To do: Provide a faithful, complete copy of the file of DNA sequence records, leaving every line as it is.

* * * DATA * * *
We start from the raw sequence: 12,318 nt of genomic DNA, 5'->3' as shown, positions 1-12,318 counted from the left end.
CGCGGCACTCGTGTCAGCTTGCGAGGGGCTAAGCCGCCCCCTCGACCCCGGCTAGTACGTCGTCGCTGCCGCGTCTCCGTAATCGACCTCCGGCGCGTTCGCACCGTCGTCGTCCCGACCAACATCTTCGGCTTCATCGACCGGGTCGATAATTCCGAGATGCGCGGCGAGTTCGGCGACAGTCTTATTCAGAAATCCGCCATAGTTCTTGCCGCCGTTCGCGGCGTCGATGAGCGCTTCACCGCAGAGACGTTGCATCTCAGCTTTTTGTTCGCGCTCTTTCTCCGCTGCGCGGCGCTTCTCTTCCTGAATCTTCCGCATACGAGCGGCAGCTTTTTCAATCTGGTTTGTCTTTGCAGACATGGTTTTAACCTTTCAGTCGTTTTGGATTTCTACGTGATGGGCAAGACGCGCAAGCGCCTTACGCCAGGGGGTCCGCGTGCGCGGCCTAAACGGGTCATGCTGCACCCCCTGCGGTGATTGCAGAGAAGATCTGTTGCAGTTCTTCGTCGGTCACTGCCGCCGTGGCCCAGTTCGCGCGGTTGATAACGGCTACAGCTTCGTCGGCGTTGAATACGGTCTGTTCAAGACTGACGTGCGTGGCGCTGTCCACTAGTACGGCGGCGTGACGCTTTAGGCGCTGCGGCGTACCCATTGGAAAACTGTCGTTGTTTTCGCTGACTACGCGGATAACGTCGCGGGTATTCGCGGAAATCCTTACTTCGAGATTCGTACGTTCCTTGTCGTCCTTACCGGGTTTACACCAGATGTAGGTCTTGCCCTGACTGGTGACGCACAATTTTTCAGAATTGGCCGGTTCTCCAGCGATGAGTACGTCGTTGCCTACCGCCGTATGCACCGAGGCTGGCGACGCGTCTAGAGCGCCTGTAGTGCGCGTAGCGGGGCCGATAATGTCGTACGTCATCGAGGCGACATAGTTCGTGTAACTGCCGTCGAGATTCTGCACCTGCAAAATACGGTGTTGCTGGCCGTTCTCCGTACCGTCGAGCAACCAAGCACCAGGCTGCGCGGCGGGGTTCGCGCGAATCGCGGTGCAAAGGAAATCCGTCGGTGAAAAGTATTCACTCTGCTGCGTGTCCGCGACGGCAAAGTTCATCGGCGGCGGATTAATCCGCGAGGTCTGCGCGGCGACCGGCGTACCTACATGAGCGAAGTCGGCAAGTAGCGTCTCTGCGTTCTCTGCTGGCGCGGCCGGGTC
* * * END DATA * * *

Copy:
We start from the raw sequence: 12,318 nt of genomic DNA, 5'->3' as shown, positions 1-12,318 counted from the left end.
CGCGGCACTCGTGTCAGCTTGCGAGGGGCTAAGCCGCCCCCTCGACCCCGGCTAGTACGTCGTCGCTGCCGCGTCTCCGTAATCGACCTCCGGCGCGTTCGCACCGTCGTCGTCCCGACCAACATCTTCGGCTTCATCGACCGGGTCGATAATTCCGAGATGCGCGGCGAGTTCGGCGACAGTCTTATTCAGAAATCCGCCATAGTTCTTGCCGCCGTTCGCGGCGTCGATGAGCGCTTCACCGCAGAGACGTTGCATCTCAGCTTTTTGTTCGCGCTCTTTCTCCGCTGCGCGGCGCTTCTCTTCCTGAATCTTCCGCATACGAGCGGCAGCTTTTTCAATCTGGTTTGTCTTTGCAGACATGGTTTTAACCTTTCAGTCGTTTTGGATTTCTACGTGATGGGCAAGACGCGCAAGCGCCTTACGCCAGGGGGTCCGCGTGCGCGGCCTAAACGGGTCATGCTGCACCCCCTGCGGTGATTGCAGAGAAGATCTGTTGCAGTTCTTCGTCGGTCACTGCCGCCGTGGCCCAGTTCGCGCGGTTGATAACGGCTACAGCTTCGTCGGCGTTGAATACGGTCTGTTCAAGACTGACGTGCGTGGCGCTGTCCACTAGTACGGCGGCGTGACGCTTTAGGCGCTGCGGCGTACCCATTGGAAAACTGTCGTTGTTTTCGCTGACTACGCGGATAACGTCGCGGGTATTCGCGGAAATCCTTACTTCGAGATTCGTACGTTCCTTGTCGTCCTTACCGGGTTTACACCAGATGTAGGTCTTGCCCTGACTGGTGACGCACAATTTTTCAGAATTGGCCGGTTCTCCAGCGATGAGTACGTCGTTGCCTACCGCCGTATGCACCGAGGCTGGCGACGCGTCTAGAGCGCCTGTAGTGCGCGTAGCGGGGCCGATAATGTCGTACGTCATCGAGGCGACATAGTTCGTGTAACTGCCGTCGAGATTCTGCACCTGCAAAATACGGTGTTGCTGGCCGTTCTCCGTACCGTCGAGCAACCAAGCACCAGGCTGCGCGGCGGGGTTCGCGCGAATCGCGGTGCAAAGGAAATCCGTCGGTGAAAAGTATTCACTCTGCTGCGTGTCCGCGACGGCAAAGTTCATCGGCGGCGGATTAATCCGCGAGGTCTGCGCGGCGACCGGCGTACCTACATGAGCGAAGTCGGCAAGTAGCGTCTCTGCGTTCTCTGCTGGCGCGGCCGGGTC